Hajj brings peace hopes to Pakistan

Islamabad, November 01: Charging their batteries for the soul-searching journey, Pakistani pilgrims are heading for the holy lands in Saudi Arabia with hopes that hajj will bring peace to their violence-wracked country.

“This year’s Hajj has much more importance for us as compared to any other country as we have been facing a total chaos,” Hashmat Hashmat Khan, 53, told on Saturday, October 31.

“I am hopeful that our journey to the Holy land will bring peace to our beloved country.”

Pakistan has been plagued by a deadly cycle of violence since the 2001 US invasion of neighboring Afghanistan.

The country has been rocked by deadly bombings that killed hundreds of civilians over Islamabad’s participation in America’s so-called war on terror.

“I believe that the growing chaos in the country is because of our wrong deeds,” said Hashmat.

“We all must bow to Allah and invoke His blessings. And Hajj will provide us a great opportunity to rejuvenate our spirits and vow to return to the path of Allah.

“Even before Islam, Arab tribes would stop wars at the time of Hajj. I expect the same from the warring sides in Pakistan,” he said.

The father of three is preparing to head with his wife for Saudi Arabia for hajj, to start next month.

“My heart danced with joy when I came to know that my and my wife’s applications (for Hajj journey) have been accepted,” he said.

Nearly 169,000 Pakistani pilgrims will perform hajj, one of the five pillars of Islam, this year.

Almost half of the pilgrims are performing the ritual through a government-sponsored scheme.

Under the government scheme, pilgrims pay between RS 160,000 ($2000) to RS 180,000 ($2300) for hajj.

The first batch of Pakistan pilgrims left for Saudi Arabia on October 21.

Every able-bodied adult Muslim — who can financially afford the trip — must perform hajj once in their lifetime.

Around three million pilgrims from over 160 countries are expected to perform hajj this year, which is expected to climax on November 26, when the faithful descend the Mount `Arafat.

Pakistani pilgrims are unfazed by the growing concerns over the spread of swine flu virus during the Muslim ritual.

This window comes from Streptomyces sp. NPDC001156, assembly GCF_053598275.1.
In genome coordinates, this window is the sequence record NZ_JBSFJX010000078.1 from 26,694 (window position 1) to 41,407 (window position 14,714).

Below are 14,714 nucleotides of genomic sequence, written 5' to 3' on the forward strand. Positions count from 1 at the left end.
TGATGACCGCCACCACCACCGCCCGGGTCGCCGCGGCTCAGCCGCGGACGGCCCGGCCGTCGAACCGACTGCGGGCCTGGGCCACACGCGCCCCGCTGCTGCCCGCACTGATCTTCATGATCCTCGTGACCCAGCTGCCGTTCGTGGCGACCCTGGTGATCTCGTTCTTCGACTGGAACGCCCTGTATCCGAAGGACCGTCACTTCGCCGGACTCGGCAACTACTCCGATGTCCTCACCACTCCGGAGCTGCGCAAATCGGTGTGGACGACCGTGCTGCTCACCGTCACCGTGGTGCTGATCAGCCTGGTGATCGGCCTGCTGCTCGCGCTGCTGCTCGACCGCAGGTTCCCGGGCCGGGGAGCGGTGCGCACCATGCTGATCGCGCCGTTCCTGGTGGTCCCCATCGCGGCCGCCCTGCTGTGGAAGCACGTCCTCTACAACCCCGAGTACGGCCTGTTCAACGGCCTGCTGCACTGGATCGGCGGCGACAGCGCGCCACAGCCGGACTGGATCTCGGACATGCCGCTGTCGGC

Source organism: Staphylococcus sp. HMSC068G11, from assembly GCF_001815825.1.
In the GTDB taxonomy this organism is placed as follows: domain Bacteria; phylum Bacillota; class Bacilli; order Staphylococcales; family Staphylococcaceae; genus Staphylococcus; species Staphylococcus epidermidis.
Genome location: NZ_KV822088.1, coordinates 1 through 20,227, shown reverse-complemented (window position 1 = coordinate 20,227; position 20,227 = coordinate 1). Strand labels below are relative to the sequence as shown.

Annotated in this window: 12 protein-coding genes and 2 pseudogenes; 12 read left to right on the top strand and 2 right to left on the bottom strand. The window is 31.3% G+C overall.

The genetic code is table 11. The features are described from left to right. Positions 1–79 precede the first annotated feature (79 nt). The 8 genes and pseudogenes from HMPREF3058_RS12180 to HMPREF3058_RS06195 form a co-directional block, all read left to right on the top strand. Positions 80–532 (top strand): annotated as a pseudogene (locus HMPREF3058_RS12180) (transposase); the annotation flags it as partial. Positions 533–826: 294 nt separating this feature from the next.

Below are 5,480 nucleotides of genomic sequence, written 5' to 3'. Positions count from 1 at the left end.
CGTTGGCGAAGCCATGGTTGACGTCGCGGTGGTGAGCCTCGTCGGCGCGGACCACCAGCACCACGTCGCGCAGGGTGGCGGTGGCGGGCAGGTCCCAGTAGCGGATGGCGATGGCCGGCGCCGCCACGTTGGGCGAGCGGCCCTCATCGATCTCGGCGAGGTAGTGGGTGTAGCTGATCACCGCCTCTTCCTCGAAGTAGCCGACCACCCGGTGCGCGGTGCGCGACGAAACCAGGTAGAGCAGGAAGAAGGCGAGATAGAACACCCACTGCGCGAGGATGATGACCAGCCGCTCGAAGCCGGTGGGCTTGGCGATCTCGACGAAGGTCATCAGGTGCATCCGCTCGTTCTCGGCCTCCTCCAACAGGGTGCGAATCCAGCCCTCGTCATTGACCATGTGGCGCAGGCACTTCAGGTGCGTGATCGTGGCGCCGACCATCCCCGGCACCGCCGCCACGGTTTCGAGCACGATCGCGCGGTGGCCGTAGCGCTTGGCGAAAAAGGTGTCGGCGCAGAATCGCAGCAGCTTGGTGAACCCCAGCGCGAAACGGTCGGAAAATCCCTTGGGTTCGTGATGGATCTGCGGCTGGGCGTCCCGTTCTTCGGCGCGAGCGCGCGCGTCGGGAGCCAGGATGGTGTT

“What the guarantee that I would be alive next year?” asked Hashmat.

“When there is no guarantee then why should I miss the chance?

“I have been by Him (Allah). I will be His guest, and He will take care of everything,” a devout Hashmat said.

“Inshaullah (God willing) nothing will happen.”

Concerns have been growing over the spread of the swine flu (H1N1), a mixture of various swine, bird and human viruses, which first emerged in Mexico in April.

The World Health Organization (WHO) says the virus is moving around the globe at “unprecedented speed.”

The virus has so far killed more than 3,917 people in 191 countries.

Pakistani authorities have issued a swine flu warning for the pilgrims.

“We have informed all the Hajjis about the swine flu threat,” Agha Qazalbash, the secretary of Hajj and religious affairs, said.

“We have just asked them to take precautionary measures against this disease. They have been advised to take extra face masks with them from Pakistan.”

Hashmat says he will take all precautionary measures to avoid contracting the virus during the ritual.

“This is the command of noble Prophet Muhammad (be peace upon him) to take precautionary measures first and then let it be on Allah,” he said.

“I will not take it (swine flue threat) easy.”

Rozina Begum, Hashmat’s wife, is also resolved to go on hajj despite calls by relatives to miss the ritual this year over the virus.

“I consider myself so lucky because people apply for years and years and then their turn comes. We applied for the first time, and we got that,” she said.

“Why should we give up if Allah wants to bring us to His house,” a jubilant Rozina said.

“I don’t know that I will be alive next year or not. So I am not at all ready to miss this chance.”